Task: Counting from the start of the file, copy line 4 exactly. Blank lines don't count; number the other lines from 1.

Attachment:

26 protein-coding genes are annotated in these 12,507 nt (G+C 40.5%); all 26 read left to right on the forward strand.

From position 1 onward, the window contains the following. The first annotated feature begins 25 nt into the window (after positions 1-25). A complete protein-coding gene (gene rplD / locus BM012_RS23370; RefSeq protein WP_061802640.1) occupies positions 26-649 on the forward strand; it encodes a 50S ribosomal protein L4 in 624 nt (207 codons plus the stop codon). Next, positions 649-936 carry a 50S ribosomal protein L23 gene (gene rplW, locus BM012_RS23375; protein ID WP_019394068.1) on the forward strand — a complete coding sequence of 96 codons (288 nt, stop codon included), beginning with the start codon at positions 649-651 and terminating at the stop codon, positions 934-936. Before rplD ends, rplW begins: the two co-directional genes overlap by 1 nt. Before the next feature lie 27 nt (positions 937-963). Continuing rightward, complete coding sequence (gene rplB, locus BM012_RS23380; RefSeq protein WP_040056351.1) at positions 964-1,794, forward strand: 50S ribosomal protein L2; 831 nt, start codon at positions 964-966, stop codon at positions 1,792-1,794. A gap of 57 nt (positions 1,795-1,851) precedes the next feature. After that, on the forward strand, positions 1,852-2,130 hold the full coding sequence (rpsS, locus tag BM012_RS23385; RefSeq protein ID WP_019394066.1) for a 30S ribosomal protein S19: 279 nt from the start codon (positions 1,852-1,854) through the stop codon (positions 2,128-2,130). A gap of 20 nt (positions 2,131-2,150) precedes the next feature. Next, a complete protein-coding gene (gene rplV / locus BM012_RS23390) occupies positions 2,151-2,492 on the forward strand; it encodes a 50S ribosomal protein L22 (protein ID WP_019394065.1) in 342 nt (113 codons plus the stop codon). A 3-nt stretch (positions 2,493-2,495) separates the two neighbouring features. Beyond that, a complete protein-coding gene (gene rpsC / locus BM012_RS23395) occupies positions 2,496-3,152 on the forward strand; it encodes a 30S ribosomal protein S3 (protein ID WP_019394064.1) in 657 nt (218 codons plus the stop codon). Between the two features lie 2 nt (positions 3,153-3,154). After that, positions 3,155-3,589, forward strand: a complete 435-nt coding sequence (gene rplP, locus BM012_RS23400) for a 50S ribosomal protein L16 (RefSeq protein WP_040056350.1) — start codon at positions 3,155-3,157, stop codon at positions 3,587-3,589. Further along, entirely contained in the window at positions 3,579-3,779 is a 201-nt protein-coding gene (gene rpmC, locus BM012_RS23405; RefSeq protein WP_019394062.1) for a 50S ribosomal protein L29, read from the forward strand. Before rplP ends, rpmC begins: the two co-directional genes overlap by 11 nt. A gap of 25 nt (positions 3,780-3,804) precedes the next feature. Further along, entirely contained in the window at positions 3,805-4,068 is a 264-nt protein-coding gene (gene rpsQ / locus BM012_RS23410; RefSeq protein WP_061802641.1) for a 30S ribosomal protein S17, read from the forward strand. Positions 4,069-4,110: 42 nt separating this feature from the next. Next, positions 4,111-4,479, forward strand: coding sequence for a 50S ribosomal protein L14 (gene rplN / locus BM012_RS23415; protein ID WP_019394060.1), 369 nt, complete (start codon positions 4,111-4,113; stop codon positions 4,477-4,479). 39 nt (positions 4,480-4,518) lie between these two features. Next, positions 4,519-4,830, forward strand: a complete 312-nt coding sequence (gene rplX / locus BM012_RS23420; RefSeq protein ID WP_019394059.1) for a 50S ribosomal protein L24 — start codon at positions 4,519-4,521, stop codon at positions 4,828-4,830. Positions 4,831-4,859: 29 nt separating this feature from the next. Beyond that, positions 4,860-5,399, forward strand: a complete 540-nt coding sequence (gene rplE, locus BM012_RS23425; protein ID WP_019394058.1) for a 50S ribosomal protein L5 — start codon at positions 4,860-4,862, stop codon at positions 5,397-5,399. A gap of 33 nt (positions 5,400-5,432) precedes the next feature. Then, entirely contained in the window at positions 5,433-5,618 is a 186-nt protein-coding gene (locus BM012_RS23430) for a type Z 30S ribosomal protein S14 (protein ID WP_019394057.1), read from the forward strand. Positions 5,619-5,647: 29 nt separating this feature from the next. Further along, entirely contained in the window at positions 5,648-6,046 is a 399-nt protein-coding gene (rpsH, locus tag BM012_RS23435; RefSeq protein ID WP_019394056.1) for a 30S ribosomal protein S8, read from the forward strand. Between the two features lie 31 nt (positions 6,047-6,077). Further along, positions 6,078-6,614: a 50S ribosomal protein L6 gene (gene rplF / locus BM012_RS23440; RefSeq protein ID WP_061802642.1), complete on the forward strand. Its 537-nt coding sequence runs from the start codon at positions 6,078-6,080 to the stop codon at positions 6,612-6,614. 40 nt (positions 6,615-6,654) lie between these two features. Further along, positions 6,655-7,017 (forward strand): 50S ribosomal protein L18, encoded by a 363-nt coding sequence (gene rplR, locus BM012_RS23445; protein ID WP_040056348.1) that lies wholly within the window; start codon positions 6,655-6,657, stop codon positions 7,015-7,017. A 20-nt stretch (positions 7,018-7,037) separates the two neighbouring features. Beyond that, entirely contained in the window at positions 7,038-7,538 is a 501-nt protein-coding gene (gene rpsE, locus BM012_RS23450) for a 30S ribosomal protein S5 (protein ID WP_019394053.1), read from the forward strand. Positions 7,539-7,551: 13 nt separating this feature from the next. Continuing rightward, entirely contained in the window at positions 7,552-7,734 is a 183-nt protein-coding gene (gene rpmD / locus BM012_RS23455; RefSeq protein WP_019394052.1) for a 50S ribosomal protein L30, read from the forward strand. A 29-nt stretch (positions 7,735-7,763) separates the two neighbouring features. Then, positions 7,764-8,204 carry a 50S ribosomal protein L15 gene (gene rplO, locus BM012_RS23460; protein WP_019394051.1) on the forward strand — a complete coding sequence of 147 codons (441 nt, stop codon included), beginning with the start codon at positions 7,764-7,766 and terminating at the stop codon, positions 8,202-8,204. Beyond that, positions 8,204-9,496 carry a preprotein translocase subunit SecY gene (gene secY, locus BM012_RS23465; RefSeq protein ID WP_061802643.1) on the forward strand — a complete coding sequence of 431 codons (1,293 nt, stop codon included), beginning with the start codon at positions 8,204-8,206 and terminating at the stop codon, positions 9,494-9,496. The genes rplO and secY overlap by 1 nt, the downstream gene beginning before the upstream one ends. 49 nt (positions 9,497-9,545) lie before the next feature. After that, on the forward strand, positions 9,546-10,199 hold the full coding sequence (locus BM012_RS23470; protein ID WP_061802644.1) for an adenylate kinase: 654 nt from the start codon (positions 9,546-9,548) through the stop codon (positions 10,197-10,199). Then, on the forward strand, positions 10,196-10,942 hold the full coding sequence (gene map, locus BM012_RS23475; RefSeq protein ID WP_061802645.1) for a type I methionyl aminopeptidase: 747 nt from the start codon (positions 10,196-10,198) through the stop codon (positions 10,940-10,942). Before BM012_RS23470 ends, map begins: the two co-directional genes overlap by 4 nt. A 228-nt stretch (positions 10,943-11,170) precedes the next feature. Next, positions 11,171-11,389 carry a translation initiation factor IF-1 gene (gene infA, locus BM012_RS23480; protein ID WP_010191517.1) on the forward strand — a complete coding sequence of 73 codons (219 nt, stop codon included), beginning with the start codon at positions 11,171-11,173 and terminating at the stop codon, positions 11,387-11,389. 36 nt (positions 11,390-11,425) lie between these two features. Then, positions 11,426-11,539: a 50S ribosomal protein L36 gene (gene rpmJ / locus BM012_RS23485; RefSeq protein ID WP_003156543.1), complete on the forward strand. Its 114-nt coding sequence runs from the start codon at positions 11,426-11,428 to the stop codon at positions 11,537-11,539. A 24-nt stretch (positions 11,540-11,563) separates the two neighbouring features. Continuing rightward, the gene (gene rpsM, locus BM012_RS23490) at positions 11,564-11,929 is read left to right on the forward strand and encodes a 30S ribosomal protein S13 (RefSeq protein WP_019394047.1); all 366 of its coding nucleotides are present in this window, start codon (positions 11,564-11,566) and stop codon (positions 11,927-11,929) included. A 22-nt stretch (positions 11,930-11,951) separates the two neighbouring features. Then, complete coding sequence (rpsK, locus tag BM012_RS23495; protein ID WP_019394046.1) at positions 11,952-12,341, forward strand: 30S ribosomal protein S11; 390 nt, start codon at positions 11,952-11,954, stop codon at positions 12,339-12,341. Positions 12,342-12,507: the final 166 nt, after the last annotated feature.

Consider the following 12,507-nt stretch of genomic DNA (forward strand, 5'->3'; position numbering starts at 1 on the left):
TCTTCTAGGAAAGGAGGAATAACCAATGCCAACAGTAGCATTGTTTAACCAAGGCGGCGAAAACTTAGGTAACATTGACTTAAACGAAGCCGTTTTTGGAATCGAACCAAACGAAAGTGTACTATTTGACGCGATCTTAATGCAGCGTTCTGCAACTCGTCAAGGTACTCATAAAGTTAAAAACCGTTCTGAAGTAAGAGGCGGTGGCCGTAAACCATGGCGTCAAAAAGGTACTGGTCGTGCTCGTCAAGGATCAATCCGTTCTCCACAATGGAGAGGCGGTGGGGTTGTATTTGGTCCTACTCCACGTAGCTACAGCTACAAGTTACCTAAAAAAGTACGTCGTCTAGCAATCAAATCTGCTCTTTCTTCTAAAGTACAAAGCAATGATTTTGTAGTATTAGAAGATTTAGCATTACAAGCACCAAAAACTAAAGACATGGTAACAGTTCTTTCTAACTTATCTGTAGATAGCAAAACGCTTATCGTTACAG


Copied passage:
TCTTCTAGGAAAGGAGGAATAACCAATGCCAACAGTAGCATTGTTTAACCAAGGCGGCGAAAACTTAGGTAACATTGACTTAAACGAAGCCGTTTTTGGAATCGAACCAAACGAAAGTGTACTATTTGACGCGATCTTAATGCAGCGTTCTGCAACTCGTCAAGGTACTCATAAAGTTAAAAACCGTTCTGAAGTAAGAGGCGGTGGCCGTAAACCATGGCGTCAAAAAGGTACTGGTCGTGCTCGTCAAGGATCAATCCGTTCTCCACAATGGAGAGGCGGTGGGGTTGTATTTGGTCCTACTCCACGTAGCTACAGCTACAAGTTACCTAAAAAAGTACGTCGTCTAGCAATCAAATCTGCTCTTTCTTCTAAAGTACAAAGCAATGATTTTGTAGTATTAGAAGATTTAGCATTACAAGCACCAAAAACTAAAGACATGGTAACAGTTCTTTCTAACTTATCTGTAGATAGCAAAACGCTTATCGTTACAG